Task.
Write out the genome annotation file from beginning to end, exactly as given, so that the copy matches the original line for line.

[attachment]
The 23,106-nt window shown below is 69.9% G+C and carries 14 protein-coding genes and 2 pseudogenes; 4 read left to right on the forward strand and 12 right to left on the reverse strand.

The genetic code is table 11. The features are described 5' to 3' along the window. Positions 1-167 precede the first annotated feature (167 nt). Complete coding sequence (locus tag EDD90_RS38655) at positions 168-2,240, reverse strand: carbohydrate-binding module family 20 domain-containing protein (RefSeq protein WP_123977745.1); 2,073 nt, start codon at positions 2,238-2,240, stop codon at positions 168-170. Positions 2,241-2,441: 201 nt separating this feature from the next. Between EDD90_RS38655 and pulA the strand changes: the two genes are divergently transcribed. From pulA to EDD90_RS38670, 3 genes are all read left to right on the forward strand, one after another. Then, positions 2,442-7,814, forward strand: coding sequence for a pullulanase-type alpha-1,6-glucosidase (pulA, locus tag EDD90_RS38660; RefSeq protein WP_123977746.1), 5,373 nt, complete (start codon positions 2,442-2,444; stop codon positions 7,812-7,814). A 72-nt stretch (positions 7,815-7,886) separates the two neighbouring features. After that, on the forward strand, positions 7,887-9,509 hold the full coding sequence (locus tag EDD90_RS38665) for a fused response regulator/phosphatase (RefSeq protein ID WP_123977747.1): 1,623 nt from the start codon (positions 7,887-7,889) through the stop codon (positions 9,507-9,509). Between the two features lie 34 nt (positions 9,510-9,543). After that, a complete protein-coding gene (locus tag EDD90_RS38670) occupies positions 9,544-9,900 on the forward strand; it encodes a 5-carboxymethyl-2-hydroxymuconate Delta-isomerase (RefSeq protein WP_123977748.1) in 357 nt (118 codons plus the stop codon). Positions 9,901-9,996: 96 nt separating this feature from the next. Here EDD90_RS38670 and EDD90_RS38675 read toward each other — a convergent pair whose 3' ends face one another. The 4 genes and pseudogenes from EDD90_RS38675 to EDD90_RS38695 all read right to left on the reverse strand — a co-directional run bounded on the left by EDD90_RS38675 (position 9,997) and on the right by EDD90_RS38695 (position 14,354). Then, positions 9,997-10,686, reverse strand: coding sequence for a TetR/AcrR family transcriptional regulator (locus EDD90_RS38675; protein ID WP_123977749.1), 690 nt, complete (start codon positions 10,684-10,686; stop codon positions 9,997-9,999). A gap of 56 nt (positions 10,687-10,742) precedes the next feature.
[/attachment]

The 23,106-nt window shown below is 69.9% G+C and carries 14 protein-coding genes and 2 pseudogenes; 4 read left to right on the forward strand and 12 right to left on the reverse strand.

The genetic code is table 11. The features are described 5' to 3' along the window. Positions 1-167 precede the first annotated feature (167 nt). Complete coding sequence (locus tag EDD90_RS38655) at positions 168-2,240, reverse strand: carbohydrate-binding module family 20 domain-containing protein (RefSeq protein WP_123977745.1); 2,073 nt, start codon at positions 2,238-2,240, stop codon at positions 168-170. Positions 2,241-2,441: 201 nt separating this feature from the next. Between EDD90_RS38655 and pulA the strand changes: the two genes are divergently transcribed. From pulA to EDD90_RS38670, 3 genes are all read left to right on the forward strand, one after another. Then, positions 2,442-7,814, forward strand: coding sequence for a pullulanase-type alpha-1,6-glucosidase (pulA, locus tag EDD90_RS38660; RefSeq protein WP_123977746.1), 5,373 nt, complete (start codon positions 2,442-2,444; stop codon positions 7,812-7,814). A 72-nt stretch (positions 7,815-7,886) separates the two neighbouring features. After that, on the forward strand, positions 7,887-9,509 hold the full coding sequence (locus tag EDD90_RS38665) for a fused response regulator/phosphatase (RefSeq protein ID WP_123977747.1): 1,623 nt from the start codon (positions 7,887-7,889) through the stop codon (positions 9,507-9,509). Between the two features lie 34 nt (positions 9,510-9,543). After that, a complete protein-coding gene (locus tag EDD90_RS38670) occupies positions 9,544-9,900 on the forward strand; it encodes a 5-carboxymethyl-2-hydroxymuconate Delta-isomerase (RefSeq protein WP_123977748.1) in 357 nt (118 codons plus the stop codon). Positions 9,901-9,996: 96 nt separating this feature from the next. Here EDD90_RS38670 and EDD90_RS38675 read toward each other — a convergent pair whose 3' ends face one another. The 4 genes and pseudogenes from EDD90_RS38675 to EDD90_RS38695 all read right to left on the reverse strand — a co-directional run bounded on the left by EDD90_RS38675 (position 9,997) and on the right by EDD90_RS38695 (position 14,354). Then, positions 9,997-10,686, reverse strand: coding sequence for a TetR/AcrR family transcriptional regulator (locus EDD90_RS38675; protein ID WP_123977749.1), 690 nt, complete (start codon positions 10,684-10,686; stop codon positions 9,997-9,999). A gap of 56 nt (positions 10,687-10,742) precedes the next feature.